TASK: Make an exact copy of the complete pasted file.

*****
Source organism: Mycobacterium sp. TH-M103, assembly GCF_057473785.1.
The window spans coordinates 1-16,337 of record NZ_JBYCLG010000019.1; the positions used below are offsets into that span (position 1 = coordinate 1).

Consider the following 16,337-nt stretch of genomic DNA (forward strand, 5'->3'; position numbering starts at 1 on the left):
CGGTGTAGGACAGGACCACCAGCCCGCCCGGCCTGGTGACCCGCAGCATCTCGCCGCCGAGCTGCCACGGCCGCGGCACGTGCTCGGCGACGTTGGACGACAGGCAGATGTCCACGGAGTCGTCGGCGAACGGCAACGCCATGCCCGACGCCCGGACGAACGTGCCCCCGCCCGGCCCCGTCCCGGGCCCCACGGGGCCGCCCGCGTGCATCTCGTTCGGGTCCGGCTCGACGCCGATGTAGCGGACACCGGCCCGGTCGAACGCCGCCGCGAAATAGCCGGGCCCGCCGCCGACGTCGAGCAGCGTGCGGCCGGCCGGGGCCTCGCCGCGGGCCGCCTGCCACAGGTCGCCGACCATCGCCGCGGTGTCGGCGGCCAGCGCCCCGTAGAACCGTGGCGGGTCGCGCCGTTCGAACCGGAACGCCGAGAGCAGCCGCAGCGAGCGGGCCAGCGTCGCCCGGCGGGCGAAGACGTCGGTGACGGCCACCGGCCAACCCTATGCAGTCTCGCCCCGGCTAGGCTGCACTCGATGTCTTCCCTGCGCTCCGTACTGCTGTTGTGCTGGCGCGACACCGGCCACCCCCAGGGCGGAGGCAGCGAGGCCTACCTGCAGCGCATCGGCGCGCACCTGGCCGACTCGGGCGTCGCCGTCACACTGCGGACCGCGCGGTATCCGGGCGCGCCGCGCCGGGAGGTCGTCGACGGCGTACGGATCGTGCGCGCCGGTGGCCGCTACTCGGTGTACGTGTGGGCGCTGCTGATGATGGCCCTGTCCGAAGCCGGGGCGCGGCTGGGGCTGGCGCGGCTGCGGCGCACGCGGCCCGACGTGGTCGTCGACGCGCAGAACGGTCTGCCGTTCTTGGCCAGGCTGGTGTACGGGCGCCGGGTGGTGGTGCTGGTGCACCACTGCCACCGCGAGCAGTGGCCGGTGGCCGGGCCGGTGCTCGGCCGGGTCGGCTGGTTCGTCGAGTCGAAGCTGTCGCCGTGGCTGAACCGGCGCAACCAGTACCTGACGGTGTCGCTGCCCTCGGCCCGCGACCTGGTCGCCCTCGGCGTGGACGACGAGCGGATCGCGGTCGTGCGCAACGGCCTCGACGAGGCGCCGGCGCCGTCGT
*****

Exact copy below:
Source organism: Mycobacterium sp. TH-M103, assembly GCF_057473785.1.
The window spans coordinates 1-16,337 of record NZ_JBYCLG010000019.1; the positions used below are offsets into that span (position 1 = coordinate 1).

Consider the following 16,337-nt stretch of genomic DNA (forward strand, 5'->3'; position numbering starts at 1 on the left):
CGGTGTAGGACAGGACCACCAGCCCGCCCGGCCTGGTGACCCGCAGCATCTCGCCGCCGAGCTGCCACGGCCGCGGCACGTGCTCGGCGACGTTGGACGACAGGCAGATGTCCACGGAGTCGTCGGCGAACGGCAACGCCATGCCCGACGCCCGGACGAACGTGCCCCCGCCCGGCCCCGTCCCGGGCCCCACGGGGCCGCCCGCGTGCATCTCGTTCGGGTCCGGCTCGACGCCGATGTAGCGGACACCGGCCCGGTCGAACGCCGCCGCGAAATAGCCGGGCCCGCCGCCGACGTCGAGCAGCGTGCGGCCGGCCGGGGCCTCGCCGCGGGCCGCCTGCCACAGGTCGCCGACCATCGCCGCGGTGTCGGCGGCCAGCGCCCCGTAGAACCGTGGCGGGTCGCGCCGTTCGAACCGGAACGCCGAGAGCAGCCGCAGCGAGCGGGCCAGCGTCGCCCGGCGGGCGAAGACGTCGGTGACGGCCACCGGCCAACCCTATGCAGTCTCGCCCCGGCTAGGCTGCACTCGATGTCTTCCCTGCGCTCCGTACTGCTGTTGTGCTGGCGCGACACCGGCCACCCCCAGGGCGGAGGCAGCGAGGCCTACCTGCAGCGCATCGGCGCGCACCTGGCCGACTCGGGCGTCGCCGTCACACTGCGGACCGCGCGGTATCCGGGCGCGCCGCGCCGGGAGGTCGTCGACGGCGTACGGATCGTGCGCGCCGGTGGCCGCTACTCGGTGTACGTGTGGGCGCTGCTGATGATGGCCCTGTCCGAAGCCGGGGCGCGGCTGGGGCTGGCGCGGCTGCGGCGCACGCGGCCCGACGTGGTCGTCGACGCGCAGAACGGTCTGCCGTTCTTGGCCAGGCTGGTGTACGGGCGCCGGGTGGTGGTGCTGGTGCACCACTGCCACCGCGAGCAGTGGCCGGTGGCCGGGCCGGTGCTCGGCCGGGTCGGCTGGTTCGTCGAGTCGAAGCTGTCGCCGTGGCTGAACCGGCGCAACCAGTACCTGACGGTGTCGCTGCCCTCGGCCCGCGACCTGGTCGCCCTCGGCGTGGACGACGAGCGGATCGCGGTCGTGCGCAACGGCCTCGACGAGGCGCCGGCGCCGTCGT